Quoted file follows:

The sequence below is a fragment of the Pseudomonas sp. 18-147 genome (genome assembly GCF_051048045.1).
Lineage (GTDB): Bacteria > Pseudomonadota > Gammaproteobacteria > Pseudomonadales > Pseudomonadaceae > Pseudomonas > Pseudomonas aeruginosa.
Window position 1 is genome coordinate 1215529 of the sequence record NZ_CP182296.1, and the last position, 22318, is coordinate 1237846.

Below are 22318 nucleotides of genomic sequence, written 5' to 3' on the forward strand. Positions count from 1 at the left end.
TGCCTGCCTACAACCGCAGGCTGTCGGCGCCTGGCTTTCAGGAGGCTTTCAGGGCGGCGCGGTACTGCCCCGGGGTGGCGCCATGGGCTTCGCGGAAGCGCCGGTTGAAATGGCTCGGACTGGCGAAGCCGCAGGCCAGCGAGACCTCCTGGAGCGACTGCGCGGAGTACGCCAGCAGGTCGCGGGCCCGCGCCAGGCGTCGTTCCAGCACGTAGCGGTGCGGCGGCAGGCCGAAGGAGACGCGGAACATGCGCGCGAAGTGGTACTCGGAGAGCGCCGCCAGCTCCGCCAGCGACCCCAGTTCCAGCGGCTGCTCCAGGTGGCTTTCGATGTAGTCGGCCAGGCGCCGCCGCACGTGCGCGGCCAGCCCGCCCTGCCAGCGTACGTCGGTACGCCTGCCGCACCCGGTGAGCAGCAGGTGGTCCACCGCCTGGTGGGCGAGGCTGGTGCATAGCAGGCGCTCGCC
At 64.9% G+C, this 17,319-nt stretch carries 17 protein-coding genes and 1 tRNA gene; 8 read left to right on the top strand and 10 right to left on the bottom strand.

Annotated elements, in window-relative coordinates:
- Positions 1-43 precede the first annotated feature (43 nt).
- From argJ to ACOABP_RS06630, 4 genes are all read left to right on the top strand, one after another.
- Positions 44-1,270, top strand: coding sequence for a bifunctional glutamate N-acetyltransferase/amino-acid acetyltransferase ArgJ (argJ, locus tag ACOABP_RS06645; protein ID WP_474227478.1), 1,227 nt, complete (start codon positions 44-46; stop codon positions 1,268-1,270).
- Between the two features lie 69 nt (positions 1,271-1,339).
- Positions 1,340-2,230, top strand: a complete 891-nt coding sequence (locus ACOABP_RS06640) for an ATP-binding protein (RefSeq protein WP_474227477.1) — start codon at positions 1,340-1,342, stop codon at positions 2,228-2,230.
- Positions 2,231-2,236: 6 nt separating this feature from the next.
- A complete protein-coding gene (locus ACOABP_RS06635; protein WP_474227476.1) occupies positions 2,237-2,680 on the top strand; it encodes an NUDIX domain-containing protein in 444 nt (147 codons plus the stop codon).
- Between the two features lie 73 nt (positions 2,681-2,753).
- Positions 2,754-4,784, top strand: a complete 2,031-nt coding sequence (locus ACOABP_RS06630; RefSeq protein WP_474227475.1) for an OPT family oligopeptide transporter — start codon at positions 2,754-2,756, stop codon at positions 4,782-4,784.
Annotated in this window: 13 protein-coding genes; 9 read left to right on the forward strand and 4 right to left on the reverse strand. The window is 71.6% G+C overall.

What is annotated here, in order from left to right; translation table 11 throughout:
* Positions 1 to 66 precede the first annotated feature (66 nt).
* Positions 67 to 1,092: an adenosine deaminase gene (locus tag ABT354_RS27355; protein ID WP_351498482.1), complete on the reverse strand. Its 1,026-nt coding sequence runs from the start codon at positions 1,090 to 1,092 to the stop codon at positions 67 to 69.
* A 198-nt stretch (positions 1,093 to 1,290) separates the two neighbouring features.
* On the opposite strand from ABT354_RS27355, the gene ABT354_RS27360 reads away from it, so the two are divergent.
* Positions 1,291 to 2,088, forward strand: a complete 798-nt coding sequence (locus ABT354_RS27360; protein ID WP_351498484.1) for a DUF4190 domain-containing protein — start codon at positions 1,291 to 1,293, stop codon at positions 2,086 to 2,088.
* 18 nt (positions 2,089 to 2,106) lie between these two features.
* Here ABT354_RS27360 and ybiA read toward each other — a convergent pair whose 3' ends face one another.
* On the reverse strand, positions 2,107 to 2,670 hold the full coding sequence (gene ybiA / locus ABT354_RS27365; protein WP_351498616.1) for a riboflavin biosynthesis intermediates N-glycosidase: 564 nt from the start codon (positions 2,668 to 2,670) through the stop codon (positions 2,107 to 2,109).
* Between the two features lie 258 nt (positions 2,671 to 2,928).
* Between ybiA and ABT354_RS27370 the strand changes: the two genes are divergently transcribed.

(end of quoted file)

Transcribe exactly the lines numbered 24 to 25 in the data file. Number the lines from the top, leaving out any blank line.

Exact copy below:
* 18 nt (positions 2,089 to 2,106) lie between these two features.
* Here ABT354_RS27360 and ybiA read toward each other — a convergent pair whose 3' ends face one another.